Apte and Richman met in San Francisco in 2012 through the California Institute for Quantitative Biosciences Garage, an incubator used by UCSF. Together, they founded uBiome and received funding from Silicon Valley investors like 8VC in San Francisco and  Andreessen Horowitz in Menlo Park, which hold 22% and 10% stakes in uBiome, respectively, according to court documents.

For a time, they were the latest up-and-coming business determined to disrupt the medical testing industry. In 2018, Richman was even named an "innovator" winner in Goop's "The Greater goop Awards" and at its peak, uBiome was valued at $600 million.

Wednesday, March 31, 2021

"Every fool aspired to be a knave"

If you can't spot the relevance of this excerpt from Charles Mackay's Extraordinary Popular Delusions and the Madness of Crowds, you haven't been following the markets.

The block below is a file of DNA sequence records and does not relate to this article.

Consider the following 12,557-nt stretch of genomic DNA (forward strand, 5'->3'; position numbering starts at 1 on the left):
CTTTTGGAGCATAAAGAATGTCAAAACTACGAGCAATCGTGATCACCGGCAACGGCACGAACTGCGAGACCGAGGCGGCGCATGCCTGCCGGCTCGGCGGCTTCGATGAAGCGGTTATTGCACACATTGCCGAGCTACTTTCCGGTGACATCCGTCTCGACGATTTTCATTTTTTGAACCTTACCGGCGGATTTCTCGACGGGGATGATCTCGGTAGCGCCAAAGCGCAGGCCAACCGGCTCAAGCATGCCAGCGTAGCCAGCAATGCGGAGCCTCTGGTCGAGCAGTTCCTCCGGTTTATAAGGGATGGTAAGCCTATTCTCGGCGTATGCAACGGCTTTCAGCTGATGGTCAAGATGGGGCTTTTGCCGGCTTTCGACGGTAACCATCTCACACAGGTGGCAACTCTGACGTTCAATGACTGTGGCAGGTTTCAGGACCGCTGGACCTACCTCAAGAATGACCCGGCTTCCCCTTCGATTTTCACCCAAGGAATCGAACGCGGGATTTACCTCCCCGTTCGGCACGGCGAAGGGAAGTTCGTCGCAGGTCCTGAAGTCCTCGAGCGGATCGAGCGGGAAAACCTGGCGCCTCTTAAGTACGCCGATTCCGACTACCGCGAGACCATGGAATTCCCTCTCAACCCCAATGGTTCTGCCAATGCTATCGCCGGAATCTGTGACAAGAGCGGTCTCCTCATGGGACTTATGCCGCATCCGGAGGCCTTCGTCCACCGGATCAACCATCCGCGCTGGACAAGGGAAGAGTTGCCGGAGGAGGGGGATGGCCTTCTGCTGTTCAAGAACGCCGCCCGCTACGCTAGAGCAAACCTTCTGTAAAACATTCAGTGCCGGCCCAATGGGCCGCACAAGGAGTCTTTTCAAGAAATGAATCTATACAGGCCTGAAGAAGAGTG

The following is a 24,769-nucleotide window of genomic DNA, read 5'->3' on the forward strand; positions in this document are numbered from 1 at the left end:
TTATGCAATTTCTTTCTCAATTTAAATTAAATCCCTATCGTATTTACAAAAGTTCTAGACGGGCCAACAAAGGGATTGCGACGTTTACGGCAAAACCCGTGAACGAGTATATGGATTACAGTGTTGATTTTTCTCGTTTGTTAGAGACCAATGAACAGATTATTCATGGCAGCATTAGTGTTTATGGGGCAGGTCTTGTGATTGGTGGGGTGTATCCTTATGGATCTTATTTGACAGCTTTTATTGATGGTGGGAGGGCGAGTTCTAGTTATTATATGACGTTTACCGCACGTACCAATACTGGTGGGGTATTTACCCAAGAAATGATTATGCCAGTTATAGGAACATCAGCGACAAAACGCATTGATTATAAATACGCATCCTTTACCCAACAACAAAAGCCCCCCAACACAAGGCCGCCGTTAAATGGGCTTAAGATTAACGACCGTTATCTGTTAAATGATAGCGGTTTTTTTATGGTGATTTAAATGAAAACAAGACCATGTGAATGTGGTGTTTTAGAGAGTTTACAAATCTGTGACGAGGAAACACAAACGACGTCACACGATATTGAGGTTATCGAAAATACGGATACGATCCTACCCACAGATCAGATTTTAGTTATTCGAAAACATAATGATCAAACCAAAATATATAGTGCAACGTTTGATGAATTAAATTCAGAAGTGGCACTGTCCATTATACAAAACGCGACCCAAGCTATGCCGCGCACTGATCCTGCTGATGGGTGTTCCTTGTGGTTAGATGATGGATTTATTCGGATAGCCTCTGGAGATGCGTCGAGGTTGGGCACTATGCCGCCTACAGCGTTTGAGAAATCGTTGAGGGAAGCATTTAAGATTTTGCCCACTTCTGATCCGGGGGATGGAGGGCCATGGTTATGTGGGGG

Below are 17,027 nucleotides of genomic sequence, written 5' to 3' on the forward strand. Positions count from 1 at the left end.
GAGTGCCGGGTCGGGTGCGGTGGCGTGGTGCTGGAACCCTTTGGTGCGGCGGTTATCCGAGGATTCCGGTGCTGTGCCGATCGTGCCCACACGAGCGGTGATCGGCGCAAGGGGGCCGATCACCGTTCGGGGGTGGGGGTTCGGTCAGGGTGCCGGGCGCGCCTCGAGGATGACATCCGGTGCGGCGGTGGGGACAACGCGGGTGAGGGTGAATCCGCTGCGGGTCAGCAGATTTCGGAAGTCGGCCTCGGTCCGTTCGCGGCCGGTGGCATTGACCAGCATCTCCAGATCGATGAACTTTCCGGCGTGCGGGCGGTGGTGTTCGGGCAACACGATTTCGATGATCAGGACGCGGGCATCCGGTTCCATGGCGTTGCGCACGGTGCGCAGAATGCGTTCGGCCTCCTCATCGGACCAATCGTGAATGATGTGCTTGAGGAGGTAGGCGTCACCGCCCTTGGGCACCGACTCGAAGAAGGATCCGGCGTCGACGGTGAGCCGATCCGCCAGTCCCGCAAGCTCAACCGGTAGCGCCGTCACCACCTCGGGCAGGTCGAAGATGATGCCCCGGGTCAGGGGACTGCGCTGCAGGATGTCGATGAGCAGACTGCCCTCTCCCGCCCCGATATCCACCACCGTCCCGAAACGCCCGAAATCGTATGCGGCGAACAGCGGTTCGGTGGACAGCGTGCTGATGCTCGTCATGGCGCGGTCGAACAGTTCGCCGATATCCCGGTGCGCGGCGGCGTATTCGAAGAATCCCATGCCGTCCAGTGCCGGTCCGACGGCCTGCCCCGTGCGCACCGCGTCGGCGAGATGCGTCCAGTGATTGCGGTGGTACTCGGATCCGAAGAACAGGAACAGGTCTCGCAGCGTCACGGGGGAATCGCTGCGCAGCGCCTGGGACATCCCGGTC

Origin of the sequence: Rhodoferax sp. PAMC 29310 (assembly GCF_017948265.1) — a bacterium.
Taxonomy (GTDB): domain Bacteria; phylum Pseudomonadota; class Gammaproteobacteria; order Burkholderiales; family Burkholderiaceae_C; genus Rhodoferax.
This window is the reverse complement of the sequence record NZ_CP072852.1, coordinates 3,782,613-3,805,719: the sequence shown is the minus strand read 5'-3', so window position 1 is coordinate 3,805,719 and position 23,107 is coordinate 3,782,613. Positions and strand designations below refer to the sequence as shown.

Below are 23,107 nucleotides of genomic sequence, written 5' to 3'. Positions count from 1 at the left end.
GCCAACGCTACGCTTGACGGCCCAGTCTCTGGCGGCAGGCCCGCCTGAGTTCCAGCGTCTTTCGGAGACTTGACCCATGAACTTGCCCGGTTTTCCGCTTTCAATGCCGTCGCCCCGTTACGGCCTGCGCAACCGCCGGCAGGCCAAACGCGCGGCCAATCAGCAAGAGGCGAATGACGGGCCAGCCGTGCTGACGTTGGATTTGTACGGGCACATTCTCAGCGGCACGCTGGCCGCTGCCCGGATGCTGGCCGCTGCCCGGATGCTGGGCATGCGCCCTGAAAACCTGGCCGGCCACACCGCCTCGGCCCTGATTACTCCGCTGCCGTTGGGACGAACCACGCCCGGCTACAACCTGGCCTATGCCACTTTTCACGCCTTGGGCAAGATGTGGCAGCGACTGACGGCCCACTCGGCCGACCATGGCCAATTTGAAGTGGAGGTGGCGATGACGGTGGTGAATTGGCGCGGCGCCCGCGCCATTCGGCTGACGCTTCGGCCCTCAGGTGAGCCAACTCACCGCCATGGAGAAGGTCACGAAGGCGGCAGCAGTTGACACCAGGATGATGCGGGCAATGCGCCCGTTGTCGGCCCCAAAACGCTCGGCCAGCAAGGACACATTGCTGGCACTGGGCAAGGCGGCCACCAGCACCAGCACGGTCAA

Exchange Alley was in a fever of excitement. The Company's stock, which had been at a hundred and thirty the previous day, gradually rose to three hundred, and continued to rise with the most astonishing rapidity during the whole time that the bill in its several stages was under discussion. Mr. Walpole was almost the only statesman in the House who spoke out boldly against it. He warned them, in eloquent and solemn language, of the evils that would ensue. It countenanced, he said, "the dangerous practice of stockjobbing, and would divert the genius of the nation from trade and industry. It would hold out a dangerous lure to decoy the unwary to their ruin, by making them part with the earnings of their labour for a prospect of imaginary wealth." The great principle of the project was an evil of first-rate magnitude; it was to raise artificially the value of the stock, by exciting and keeping up a general infatuation, and by promising dividends out of funds which could never be adequate to the purpose. In a prophetic spirit he added, that if the plan succeeded, the directors would become masters of the government, form a new and absolute aristocracy in the kingdom, and control the resolutions of the legislature. If it failed, which he was convinced it would, the result would bring general discontent and ruin upon the country. Such would be the delusion, that when the evil day came, as come it would, the people would start up, as from a dream, and ask themselves if these things could have been true. All his eloquence was in vain. He was looked upon as a false prophet, or compared to the hoarse raven, croaking omens of evil. His friends, however, compared him to Cassandra, predicting evils which would only be believed when they came home to men's hearths, and stared them in the face at their own boards. Although, in former times, the House had listened with the utmost attention to every word that fell from his lips, the benches became deserted when it was known that he would speak on the South Sea question.